What Is Pregnancy Nausea?

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Pregnancy nausea and vomiting, also known as morning sickness, are very common. In most people, symptoms subside a few months into the pregnancy, but some people have nausea throughout.

Experiencing nausea during pregnancy is normal. And while it can make you uncomfortable, it’s not usually a cause for concern. However, it’s possible to experience severe nausea and vomiting, which can cause complications.

Late pregnancy nausea is totally normal

LumiNola / Getty Images

When Does It Start?

The nausea and vomiting that come with morning sickness usually begin early in a pregnancy, at around six weeks. Most people get relief from symptoms about three months into their pregnancy. However, some people have nausea that lasts the entire time.

Nausea and vomiting don't always accompany each other. Some people with morning sickness only experience nausea, while others may only vomit.


Experts don’t really know what causes morning sickness. It may have something to do with hormones.

Some things that can exacerbate morning sickness include:

  • Stress
  • Fatigue
  • Certain foods or smells
  • Experiencing motion sickness

According to an article in the journal American Family Physician, the following pregnant people are at greater risk for morning sickness:

  • Older adults
  • Low-income people
  • Black people
  • People with less education

Treatments and Prevention

While morning sickness affects many pregnant people, it doesn’t mean you have to wince through vomiting and nausea. There are ways to relieve symptoms. Strategies to limit morning sickness include:

  • Eating foods that don’t aggravate your stomach, such as crackers
  • Eating small meals
  • Avoiding foods that seem to make nausea worse
  • Hydrating throughout the day
  • Avoiding other triggers, like smells that may cause nausea
  • Getting lots of sleep
  • Drinking ginger tea
  • Getting fresh air
  • Over-the-counter (OTC) products, such as vitamin B6 or doxylamine (there is a prescription pill that combines both)
  • Prescription antiemetics

Note that not all antiemetics are safe to use during pregnancy. Read labels carefully. This goes for supplements as well. Don’t take a supplement or OTC medication without first consulting a doctor or pharmacist.

Some sources suggest alternative medical therapies such as acupressure and acupuncture to relieve morning sickness. However, evidence suggests that these therapies are not effective for treating nausea and vomiting due to pregnancy.

When to Worry

Mild morning sickness is not unsafe for you or your baby. Even moderate nausea and vomiting shouldn’t cause complications. Regardless of the severity of your morning sickness, you should see a healthcare professional to discuss available treatment options.

Some people may develop severe morning sickness that involves frequent vomiting, dehydration, and weight loss. This condition is called hyperemesis gravidarum. It occurs in about 1% of pregnant people.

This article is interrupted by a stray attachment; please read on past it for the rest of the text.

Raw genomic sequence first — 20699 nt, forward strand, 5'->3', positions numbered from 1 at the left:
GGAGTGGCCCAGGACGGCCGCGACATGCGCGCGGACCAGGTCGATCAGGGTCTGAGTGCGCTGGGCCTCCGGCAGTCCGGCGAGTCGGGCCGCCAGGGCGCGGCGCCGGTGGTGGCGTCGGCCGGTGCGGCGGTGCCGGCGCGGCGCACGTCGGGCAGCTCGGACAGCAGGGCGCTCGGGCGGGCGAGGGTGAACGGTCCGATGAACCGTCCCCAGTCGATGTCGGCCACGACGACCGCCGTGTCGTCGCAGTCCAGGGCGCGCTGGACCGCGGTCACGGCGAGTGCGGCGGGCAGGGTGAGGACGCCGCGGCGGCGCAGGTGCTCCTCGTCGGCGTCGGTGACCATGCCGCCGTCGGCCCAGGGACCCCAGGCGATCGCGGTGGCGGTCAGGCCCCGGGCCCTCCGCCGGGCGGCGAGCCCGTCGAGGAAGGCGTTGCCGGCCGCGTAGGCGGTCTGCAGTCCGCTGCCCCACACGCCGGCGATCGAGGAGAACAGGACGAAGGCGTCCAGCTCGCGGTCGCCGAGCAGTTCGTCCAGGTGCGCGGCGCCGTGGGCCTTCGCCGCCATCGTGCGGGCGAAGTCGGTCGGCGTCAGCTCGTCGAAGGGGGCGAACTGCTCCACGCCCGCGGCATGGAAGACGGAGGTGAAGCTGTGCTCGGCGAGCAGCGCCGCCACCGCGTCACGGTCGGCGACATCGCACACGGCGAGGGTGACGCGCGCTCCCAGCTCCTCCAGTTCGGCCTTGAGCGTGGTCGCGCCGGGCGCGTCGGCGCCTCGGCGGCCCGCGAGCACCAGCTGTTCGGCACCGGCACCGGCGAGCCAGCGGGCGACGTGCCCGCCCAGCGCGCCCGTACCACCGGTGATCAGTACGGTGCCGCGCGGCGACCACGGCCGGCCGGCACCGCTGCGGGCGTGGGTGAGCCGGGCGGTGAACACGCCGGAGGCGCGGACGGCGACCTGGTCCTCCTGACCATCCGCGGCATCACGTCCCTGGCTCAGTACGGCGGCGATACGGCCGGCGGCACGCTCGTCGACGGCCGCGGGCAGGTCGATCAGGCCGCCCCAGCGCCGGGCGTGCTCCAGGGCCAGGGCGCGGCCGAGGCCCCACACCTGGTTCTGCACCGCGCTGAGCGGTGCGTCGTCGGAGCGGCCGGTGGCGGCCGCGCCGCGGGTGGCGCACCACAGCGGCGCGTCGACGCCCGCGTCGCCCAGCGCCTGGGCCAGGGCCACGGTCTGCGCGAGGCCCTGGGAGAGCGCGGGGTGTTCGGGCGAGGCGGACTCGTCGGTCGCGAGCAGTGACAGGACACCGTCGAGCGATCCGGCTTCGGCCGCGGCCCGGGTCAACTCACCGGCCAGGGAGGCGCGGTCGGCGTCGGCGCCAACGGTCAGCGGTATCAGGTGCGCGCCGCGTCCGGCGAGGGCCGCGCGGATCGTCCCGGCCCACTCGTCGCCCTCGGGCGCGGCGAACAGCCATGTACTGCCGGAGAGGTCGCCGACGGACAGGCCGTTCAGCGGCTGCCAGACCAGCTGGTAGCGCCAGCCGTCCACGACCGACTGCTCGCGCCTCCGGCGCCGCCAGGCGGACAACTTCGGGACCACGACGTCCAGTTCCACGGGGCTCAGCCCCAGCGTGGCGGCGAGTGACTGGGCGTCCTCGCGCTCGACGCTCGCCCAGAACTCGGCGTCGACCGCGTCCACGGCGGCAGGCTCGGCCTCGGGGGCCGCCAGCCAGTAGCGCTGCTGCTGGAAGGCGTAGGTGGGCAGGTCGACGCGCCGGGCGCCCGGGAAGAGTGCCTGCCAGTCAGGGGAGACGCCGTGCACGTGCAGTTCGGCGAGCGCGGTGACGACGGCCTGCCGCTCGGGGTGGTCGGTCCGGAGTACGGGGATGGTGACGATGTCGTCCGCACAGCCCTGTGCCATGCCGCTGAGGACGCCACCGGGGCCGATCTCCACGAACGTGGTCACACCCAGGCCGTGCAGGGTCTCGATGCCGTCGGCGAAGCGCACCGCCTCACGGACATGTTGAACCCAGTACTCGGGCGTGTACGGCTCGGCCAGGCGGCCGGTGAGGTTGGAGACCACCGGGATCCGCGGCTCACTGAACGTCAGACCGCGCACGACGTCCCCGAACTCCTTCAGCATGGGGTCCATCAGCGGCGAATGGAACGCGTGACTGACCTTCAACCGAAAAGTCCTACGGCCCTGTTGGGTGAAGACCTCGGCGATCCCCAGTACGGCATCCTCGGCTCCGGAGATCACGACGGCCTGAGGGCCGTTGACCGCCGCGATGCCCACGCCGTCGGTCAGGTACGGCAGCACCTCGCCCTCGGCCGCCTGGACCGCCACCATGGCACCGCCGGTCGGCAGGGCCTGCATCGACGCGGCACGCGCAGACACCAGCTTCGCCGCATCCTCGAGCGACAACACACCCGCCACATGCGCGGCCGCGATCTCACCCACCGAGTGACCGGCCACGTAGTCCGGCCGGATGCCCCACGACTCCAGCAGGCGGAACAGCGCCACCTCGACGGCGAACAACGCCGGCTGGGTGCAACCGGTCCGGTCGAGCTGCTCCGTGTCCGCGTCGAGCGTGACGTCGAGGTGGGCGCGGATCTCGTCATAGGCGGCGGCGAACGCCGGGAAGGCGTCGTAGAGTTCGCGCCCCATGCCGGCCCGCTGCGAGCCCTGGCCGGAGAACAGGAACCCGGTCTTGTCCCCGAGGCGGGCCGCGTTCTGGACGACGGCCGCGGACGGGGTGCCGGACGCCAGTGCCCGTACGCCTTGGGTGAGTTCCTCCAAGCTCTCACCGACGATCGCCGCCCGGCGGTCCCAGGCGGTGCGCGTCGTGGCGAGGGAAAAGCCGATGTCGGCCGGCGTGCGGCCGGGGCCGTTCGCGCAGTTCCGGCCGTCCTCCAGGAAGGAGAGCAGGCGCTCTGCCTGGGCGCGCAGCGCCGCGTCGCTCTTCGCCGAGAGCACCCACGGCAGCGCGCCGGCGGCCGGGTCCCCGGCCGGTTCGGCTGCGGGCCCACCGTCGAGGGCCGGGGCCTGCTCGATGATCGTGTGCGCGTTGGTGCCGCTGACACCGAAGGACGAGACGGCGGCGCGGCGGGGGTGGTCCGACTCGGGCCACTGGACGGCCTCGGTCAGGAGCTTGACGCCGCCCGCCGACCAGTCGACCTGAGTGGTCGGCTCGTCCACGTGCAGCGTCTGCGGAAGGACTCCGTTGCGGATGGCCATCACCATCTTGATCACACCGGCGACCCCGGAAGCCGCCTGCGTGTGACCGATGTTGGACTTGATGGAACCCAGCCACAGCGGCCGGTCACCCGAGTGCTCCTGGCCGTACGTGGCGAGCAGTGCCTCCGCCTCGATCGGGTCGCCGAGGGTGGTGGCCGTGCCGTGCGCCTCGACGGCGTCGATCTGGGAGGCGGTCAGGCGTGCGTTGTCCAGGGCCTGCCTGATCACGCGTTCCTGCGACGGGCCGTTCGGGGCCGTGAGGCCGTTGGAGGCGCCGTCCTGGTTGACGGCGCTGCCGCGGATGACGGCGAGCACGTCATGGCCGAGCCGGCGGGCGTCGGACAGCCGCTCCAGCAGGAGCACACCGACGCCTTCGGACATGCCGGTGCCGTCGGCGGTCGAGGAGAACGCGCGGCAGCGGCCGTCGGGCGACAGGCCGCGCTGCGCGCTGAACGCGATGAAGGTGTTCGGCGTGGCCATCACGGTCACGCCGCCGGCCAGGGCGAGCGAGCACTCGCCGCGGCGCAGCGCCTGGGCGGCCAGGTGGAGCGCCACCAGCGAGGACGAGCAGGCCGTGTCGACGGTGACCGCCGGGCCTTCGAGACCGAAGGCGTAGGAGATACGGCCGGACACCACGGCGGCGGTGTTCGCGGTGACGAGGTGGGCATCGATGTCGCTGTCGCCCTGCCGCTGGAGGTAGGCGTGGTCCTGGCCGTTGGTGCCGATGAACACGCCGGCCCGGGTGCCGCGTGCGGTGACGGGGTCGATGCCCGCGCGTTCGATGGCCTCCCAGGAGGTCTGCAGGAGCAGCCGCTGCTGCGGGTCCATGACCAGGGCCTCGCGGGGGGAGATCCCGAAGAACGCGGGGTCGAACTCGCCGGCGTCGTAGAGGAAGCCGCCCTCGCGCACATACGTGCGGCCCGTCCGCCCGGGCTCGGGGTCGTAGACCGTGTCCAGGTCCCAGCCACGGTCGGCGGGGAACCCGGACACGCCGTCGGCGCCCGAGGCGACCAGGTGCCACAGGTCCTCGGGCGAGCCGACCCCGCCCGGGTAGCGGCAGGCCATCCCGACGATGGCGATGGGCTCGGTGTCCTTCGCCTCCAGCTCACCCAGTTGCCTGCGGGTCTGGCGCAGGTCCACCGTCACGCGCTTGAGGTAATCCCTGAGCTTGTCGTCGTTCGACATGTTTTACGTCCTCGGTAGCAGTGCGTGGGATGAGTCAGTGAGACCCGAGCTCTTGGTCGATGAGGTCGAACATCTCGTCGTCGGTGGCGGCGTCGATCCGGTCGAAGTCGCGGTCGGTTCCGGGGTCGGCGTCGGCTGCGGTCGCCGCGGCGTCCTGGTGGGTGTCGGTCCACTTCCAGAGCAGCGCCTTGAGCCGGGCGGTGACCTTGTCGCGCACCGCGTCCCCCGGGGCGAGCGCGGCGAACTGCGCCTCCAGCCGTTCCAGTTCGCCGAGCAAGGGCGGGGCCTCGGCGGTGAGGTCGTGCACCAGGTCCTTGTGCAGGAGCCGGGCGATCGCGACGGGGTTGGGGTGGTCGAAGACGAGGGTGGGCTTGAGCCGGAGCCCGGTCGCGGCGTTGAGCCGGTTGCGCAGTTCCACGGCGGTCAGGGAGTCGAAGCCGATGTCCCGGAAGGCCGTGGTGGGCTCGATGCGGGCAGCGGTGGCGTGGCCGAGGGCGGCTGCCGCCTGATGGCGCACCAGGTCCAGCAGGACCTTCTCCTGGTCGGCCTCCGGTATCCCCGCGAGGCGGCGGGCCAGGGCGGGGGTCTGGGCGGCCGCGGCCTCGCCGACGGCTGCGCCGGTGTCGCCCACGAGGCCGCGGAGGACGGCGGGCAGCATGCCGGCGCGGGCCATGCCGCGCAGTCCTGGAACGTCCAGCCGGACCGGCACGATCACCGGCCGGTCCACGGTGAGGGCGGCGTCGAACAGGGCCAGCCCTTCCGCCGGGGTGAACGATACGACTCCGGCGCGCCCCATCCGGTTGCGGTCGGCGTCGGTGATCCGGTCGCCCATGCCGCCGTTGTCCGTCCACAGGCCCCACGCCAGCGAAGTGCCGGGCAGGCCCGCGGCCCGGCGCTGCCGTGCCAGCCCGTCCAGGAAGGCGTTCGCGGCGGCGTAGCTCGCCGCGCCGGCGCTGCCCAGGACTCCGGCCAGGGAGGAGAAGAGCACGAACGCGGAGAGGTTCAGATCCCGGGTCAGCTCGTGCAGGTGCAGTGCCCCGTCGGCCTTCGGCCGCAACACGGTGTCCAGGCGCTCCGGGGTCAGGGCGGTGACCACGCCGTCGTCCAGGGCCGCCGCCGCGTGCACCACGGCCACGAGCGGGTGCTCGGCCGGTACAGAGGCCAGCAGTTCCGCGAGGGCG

If you can’t keep food down or you’re vomiting so much that you’re becoming dehydrated, you’ll likely need to be hospitalized. Severe dehydration and malnutrition are serious complications that require a hospital stay.

Losing weight early on in pregnancy because of severe morning sickness is linked to low birth weight.

People at higher risk for severe pregnancy nausea include:

  • People carrying multiples
  • People who have had morning sickness before or family who have had it
  • People with migraines
  • People who are prone to motion sickness
  • People carrying a female fetus

Sometimes, severe nausea and vomiting are a sign of something else entirely. If you’re not feeling well, talk to a healthcare professional to be safe.

What else could it be? Here are other potential causes for nausea and vomiting during pregnancy:

  • Stomach bug
  • Acid reflux
  • Migraines
  • Gallbladder inflammation
  • Kidney stones
  • Pancreatitis
  • Ulcers
  • Preeclampsia

There are many causes of nausea and vomiting. This list is not exhaustive.

If you have symptoms other than nausea and vomiting, this may mean that you are experiencing something other than morning sickness.

A Word From Verywell

You don’t have to push through nausea. Just because it’s common doesn’t mean it should be a regular part of pregnancy. You don’t have to wait until symptoms are severe to see a doctor.

If you’re experiencing nausea and vomiting, talk to your healthcare professional to determine treatment options. It’s also possible that nausea and vomiting are a symptom of something else. Talking to them can rule out other potential illnesses.

It’s OK to seek medical care if you’re struggling with nausea and vomiting during pregnancy. Don’t let anyone else dismiss your symptoms and dictate how you feel.

3 Sources
Verywell Health uses only high-quality sources, including peer-reviewed studies, to support the facts within our articles. Read our editorial process to learn more about how we fact-check and keep our content accurate, reliable, and trustworthy.
  1. Cleveland Clinic. Morning sickness (nausea and vomiting of pregnancy).

  2. Herrell HD. Nausea and vomiting of pregnancy. American Family Physician. 89(12):965-970.

  3. American College of Obstetricians and Gynecologists. Morning sickness: Nausea and vomiting of pregnancy.

By Steph Coelho
Steph Coelho is a freelance health writer, web producer, and editor based in Montreal. She specializes in covering general wellness and chronic illness.